Bryce Harper's knee may not improve this season. Is the same ahead for the Washington Nationals?

The season may be barely 50 games in, but that's also nearly one third of the season -- enough to make a reasonable analysis of where the expected World Series contender rates this season. And it's barely a C-plus nearing June.

Apologists and optimists gladly explain there are more than 100 games remaining, plenty of time to overcome a small deficit to the NL East-leading Atlanta Braves. The schedule gets easier, so the Nats should look better over coming weeks.

But there are nagging worries. Injuries can just steal any momentum from a team and turn a long season into a grind.

Harper says his knee, first injured in during a run-in with an outfield wall, may not significantly improve until he gets to rest over the offseason. That is not good news.

Harper is the catalyst to whatever the Nats will be this season. His .287 average (entering Wednesday) after a torrid start is probably where he'll spend the season, but a bad knee will cut down on his power no matter what anyone says.

Jayson Werth's hamstring/dehydration issue is confusing. He's as important as Harper in the lineup. When Werth's been healthy over his two-plus seasons in Washington, he's worth the $126 million deal he signed. Too bad that hasn't been more often.

Wilson Ramos has been hamstrung by a hamstring for most of the season. At least the Nats now know Danny Espinosa's .163 average was partly due to a bone chip in his wrist. Maybe rests helps him, too. And Ross Detwiler, a real safety net at the bottom of the rotation, is now on the disabled list.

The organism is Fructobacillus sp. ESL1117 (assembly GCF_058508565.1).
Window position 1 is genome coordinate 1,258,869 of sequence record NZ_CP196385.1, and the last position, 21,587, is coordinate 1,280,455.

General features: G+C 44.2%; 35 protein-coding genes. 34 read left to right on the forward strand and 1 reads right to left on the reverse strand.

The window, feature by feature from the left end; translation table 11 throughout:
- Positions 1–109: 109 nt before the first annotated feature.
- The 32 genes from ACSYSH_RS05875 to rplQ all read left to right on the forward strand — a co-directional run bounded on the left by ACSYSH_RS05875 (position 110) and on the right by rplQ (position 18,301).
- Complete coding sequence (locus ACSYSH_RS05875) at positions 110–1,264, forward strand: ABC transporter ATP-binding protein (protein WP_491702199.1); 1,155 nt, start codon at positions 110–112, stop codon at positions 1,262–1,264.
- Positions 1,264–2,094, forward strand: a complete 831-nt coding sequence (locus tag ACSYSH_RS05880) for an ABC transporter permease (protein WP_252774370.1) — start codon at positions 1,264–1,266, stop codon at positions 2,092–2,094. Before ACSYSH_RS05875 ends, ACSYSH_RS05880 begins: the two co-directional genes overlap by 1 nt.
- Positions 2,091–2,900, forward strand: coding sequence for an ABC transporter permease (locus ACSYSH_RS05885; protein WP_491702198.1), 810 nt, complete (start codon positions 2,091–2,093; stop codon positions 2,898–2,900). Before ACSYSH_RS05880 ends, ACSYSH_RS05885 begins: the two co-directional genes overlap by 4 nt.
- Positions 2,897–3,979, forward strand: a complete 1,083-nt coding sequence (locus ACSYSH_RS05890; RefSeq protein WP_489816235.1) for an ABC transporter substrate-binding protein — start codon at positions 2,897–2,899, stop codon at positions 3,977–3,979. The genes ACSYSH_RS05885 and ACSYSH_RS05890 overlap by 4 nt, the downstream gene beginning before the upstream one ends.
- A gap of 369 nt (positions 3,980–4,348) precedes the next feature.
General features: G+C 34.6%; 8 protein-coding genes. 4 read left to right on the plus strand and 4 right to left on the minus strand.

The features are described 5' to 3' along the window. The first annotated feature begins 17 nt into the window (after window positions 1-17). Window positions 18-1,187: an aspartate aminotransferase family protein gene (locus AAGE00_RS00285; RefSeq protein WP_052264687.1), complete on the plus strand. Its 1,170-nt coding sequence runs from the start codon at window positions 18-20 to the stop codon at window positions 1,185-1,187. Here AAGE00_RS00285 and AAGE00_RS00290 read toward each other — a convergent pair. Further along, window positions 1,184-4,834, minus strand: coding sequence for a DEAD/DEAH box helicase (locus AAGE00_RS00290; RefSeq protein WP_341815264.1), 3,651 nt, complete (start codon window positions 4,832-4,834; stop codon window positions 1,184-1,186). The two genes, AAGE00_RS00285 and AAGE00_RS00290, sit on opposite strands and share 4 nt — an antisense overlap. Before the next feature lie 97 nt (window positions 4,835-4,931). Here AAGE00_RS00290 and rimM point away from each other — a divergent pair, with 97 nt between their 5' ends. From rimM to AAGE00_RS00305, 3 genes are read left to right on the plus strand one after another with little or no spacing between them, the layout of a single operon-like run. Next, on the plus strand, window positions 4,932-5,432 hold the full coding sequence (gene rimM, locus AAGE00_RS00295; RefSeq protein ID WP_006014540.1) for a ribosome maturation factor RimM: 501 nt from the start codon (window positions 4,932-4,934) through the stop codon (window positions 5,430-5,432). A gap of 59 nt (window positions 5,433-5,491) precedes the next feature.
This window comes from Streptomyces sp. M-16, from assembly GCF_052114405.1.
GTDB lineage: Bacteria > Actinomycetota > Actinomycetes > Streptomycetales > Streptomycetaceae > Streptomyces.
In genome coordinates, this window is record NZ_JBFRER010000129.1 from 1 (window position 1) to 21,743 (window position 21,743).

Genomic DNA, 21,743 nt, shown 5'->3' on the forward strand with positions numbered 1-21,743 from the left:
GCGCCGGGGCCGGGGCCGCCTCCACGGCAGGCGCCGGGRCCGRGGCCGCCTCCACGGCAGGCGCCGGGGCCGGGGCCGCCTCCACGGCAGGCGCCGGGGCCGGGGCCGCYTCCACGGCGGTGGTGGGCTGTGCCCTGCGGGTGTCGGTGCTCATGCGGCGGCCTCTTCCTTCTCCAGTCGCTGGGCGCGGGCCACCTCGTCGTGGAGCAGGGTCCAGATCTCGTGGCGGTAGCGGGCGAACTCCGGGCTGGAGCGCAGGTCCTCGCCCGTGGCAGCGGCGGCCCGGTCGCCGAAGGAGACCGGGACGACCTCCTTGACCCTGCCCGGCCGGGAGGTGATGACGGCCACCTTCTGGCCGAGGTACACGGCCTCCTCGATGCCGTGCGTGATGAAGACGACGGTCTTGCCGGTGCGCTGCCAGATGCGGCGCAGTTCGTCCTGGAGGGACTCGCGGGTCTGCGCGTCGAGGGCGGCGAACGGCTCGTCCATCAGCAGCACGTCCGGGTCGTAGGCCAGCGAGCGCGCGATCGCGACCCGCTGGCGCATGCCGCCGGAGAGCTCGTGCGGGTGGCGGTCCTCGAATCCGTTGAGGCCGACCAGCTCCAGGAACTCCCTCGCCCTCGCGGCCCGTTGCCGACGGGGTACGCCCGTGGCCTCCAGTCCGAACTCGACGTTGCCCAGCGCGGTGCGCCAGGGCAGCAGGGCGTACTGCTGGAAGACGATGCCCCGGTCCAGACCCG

Then there's Gio Gonzalez and Stephen Strasburg combining for a 6-8 record and an unsettled bullpen. After 21 wins last year, Gonzalez is 3-3 and his ERA is one full run higher. Sometimes it sounds like he's overthinking, which good coaching fixes. Strasburg is 3-5 with some bad run support. Some days he looks unhittable, including three straight quality starts in his last three games. The wins should come.

Overall, the Nats are a good team but not the great one so far that fans expected. Then again, maybe fans expected too much after a great season last year. Carryover success is never guaranteed, and the Nats look like they'll have to earn a 95-win season more than last year.

It's easy to say that when the Nats are healthy, they'll plow through the division. However, it's harder to say whether that will happen this season. Sometimes it doesn't.

Manager Davey Johnson signed on for a farewell tour ending in late October. Maybe retirement comes a little sooner. Then again, who says Johnson leaves if injuries cause the team to underperform?

There's always next season for a coach and fans if this one doesn't succeed. For now, there's plenty of time to find out if the Nats will.

Examiner columnist Rick Snider has covered local sports since 1978. Read more on Twitter @Snide_Remarks or email